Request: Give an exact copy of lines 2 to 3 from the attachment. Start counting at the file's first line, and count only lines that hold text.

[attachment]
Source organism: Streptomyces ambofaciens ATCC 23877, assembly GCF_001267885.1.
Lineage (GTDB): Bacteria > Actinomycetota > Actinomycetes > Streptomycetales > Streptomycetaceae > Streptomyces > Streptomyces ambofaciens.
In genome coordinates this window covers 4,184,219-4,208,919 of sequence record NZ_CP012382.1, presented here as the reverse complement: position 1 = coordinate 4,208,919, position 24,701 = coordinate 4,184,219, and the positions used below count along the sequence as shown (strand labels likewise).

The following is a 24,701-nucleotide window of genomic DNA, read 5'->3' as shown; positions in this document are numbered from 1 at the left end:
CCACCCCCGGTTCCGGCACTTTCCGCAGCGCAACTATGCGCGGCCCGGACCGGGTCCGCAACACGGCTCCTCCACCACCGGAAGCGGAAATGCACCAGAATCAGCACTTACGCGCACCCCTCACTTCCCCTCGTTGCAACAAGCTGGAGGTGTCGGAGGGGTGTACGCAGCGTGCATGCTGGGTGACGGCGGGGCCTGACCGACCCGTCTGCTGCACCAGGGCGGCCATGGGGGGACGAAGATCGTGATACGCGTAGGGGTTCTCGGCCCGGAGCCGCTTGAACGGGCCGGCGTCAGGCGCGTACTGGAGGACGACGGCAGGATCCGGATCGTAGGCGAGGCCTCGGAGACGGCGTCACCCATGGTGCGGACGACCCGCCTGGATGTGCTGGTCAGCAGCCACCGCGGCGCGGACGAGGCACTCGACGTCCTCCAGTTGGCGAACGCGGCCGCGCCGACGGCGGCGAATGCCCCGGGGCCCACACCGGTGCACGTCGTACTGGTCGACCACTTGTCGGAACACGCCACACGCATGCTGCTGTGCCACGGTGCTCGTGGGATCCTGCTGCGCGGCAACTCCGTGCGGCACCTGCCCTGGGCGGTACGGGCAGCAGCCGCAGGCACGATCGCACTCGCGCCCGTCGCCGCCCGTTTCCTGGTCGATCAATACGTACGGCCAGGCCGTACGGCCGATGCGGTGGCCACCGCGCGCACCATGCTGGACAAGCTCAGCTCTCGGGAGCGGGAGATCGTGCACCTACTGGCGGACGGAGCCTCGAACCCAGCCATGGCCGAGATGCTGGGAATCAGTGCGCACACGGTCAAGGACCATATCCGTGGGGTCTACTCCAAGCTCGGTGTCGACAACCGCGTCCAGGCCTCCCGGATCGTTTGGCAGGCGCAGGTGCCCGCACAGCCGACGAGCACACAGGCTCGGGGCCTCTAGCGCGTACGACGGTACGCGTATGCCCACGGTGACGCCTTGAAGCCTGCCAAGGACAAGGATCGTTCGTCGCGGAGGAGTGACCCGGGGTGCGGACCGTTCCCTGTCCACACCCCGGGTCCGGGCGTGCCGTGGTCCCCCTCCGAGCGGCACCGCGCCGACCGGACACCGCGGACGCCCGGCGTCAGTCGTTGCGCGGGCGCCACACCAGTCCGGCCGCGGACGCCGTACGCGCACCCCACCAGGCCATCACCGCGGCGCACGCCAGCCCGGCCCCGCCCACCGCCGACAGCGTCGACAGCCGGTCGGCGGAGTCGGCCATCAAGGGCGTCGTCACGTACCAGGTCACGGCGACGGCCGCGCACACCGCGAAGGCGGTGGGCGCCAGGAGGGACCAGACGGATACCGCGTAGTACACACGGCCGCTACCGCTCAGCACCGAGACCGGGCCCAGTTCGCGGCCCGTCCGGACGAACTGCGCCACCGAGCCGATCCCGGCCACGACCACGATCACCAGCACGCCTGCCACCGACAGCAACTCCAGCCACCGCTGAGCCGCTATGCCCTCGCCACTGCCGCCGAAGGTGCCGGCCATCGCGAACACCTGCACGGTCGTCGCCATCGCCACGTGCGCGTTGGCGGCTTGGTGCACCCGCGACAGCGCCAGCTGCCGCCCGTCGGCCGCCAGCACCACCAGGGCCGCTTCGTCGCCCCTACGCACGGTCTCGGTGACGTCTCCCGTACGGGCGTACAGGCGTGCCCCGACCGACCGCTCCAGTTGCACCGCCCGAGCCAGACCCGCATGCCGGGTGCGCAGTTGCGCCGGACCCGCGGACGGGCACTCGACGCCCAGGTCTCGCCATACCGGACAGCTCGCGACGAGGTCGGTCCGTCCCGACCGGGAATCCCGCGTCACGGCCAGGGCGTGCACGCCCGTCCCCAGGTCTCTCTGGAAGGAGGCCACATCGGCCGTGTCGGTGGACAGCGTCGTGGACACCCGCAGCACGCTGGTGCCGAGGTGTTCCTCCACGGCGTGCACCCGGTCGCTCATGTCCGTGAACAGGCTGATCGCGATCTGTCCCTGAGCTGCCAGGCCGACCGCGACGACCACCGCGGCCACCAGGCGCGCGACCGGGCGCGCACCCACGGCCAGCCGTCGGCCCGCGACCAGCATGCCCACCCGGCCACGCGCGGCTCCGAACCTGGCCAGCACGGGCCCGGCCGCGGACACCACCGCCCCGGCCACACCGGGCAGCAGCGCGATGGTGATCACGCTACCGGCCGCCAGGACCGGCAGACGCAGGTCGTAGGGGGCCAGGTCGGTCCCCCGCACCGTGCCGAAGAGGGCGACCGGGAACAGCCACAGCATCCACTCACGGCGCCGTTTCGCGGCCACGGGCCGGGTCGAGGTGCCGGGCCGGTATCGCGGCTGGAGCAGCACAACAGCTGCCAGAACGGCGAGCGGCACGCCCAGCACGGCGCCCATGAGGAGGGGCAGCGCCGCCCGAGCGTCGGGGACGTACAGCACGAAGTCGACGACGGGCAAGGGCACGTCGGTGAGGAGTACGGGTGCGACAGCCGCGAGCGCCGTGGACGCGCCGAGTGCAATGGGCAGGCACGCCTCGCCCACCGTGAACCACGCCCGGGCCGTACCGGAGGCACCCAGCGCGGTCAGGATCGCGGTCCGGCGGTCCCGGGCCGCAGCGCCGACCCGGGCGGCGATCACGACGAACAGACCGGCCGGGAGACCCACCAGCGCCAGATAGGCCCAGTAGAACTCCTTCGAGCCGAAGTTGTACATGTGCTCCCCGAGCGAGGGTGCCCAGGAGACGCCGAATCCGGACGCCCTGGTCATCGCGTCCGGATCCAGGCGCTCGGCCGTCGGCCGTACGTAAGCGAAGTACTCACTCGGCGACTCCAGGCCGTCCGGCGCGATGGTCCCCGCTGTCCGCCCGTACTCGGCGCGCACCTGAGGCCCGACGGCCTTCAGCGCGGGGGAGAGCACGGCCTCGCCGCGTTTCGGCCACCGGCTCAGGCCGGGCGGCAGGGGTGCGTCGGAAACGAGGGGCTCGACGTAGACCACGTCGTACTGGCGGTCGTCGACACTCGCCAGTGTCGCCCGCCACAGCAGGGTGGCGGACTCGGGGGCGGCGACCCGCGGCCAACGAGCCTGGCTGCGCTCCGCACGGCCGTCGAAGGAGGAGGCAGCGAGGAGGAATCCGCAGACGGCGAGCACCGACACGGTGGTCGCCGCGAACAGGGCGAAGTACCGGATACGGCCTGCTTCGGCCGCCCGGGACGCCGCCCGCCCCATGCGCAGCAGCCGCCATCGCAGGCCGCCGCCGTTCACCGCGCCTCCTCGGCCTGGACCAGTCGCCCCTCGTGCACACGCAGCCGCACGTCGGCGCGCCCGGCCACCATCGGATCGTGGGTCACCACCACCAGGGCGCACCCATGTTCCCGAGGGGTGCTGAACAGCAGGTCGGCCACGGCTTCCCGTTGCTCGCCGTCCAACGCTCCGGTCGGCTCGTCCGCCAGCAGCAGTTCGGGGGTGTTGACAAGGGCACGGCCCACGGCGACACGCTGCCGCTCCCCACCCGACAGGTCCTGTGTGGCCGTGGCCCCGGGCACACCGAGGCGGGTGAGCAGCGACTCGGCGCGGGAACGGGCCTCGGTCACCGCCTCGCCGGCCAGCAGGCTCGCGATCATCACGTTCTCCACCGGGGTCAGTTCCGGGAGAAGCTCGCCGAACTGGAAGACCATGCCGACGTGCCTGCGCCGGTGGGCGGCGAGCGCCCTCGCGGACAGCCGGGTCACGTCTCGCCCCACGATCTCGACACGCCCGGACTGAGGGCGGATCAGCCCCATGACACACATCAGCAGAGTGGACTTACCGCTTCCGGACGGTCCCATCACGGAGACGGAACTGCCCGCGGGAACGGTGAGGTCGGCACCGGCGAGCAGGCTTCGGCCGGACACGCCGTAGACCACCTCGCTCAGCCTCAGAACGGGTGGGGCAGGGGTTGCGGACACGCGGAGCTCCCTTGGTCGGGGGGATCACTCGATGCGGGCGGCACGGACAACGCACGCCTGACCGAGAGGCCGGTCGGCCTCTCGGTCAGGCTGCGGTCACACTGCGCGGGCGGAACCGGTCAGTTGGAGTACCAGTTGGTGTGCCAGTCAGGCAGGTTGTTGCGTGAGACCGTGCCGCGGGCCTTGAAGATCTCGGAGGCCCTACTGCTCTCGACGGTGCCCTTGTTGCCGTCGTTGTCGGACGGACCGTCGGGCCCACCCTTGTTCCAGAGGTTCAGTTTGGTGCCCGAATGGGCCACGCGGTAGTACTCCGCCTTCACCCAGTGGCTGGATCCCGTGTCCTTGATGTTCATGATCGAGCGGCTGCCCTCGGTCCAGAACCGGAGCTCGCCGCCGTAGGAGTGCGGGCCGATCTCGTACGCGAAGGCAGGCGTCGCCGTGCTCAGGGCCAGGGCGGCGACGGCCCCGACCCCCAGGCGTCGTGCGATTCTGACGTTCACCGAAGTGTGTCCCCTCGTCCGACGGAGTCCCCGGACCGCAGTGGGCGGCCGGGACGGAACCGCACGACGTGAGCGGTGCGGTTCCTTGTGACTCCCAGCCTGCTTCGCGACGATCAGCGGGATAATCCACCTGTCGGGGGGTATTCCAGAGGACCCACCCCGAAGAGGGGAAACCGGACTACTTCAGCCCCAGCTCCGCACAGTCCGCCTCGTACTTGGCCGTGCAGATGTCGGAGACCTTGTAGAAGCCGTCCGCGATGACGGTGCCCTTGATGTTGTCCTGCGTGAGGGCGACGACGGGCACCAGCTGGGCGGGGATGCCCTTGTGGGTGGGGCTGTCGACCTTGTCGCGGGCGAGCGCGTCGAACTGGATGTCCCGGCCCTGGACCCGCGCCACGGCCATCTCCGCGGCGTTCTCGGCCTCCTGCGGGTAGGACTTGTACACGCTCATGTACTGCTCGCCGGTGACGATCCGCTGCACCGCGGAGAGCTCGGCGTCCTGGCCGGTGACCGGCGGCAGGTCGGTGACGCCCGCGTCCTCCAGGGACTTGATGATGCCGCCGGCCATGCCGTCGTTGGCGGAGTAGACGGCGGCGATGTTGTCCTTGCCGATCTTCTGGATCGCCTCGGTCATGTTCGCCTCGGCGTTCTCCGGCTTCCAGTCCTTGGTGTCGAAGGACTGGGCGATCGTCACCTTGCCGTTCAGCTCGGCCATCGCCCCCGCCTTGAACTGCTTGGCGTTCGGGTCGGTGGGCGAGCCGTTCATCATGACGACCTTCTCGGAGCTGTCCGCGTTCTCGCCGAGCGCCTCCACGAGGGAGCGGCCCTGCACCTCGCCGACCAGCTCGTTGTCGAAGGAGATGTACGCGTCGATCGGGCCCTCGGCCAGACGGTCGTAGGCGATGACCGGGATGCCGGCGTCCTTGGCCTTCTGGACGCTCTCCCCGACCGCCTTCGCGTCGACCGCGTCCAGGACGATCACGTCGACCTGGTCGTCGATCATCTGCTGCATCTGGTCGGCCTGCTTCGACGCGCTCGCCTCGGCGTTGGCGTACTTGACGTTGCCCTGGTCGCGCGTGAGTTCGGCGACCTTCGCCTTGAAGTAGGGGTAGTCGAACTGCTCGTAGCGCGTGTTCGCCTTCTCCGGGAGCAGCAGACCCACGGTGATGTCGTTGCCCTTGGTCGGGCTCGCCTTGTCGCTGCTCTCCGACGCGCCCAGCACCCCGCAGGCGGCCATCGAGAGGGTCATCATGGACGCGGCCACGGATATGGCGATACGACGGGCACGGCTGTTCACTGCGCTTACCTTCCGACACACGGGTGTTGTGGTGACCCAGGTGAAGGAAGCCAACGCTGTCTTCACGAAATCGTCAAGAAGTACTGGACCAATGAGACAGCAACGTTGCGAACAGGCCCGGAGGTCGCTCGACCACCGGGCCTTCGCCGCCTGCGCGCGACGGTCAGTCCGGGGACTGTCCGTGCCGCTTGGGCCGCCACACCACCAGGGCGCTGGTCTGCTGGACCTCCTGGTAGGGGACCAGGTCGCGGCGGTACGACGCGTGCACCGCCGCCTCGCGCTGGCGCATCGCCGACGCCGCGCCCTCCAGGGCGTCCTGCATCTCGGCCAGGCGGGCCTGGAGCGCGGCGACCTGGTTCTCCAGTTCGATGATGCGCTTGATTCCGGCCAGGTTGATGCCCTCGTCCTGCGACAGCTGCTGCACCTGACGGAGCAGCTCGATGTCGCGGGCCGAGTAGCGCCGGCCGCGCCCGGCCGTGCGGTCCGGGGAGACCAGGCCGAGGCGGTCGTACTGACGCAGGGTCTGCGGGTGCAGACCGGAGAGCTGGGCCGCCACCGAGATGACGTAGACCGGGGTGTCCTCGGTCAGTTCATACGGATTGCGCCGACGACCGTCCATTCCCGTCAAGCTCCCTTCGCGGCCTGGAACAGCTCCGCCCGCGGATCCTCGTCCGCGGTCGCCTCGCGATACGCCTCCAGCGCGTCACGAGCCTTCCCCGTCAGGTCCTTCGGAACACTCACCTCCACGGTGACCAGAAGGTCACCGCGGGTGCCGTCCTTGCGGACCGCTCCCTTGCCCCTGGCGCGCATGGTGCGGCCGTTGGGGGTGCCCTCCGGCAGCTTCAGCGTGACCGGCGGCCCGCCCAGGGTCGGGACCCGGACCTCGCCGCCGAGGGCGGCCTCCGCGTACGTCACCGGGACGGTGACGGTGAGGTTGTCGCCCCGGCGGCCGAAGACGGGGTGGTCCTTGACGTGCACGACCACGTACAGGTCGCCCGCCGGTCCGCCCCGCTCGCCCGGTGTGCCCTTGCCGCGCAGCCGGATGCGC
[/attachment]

Lineage (GTDB): Bacteria > Actinomycetota > Actinomycetes > Streptomycetales > Streptomycetaceae > Streptomyces > Streptomyces ambofaciens.
In genome coordinates this window covers 4,184,219-4,208,919 of sequence record NZ_CP012382.1, presented here as the reverse complement: position 1 = coordinate 4,208,919, position 24,701 = coordinate 4,184,219, and the positions used below count along the sequence as shown (strand labels likewise).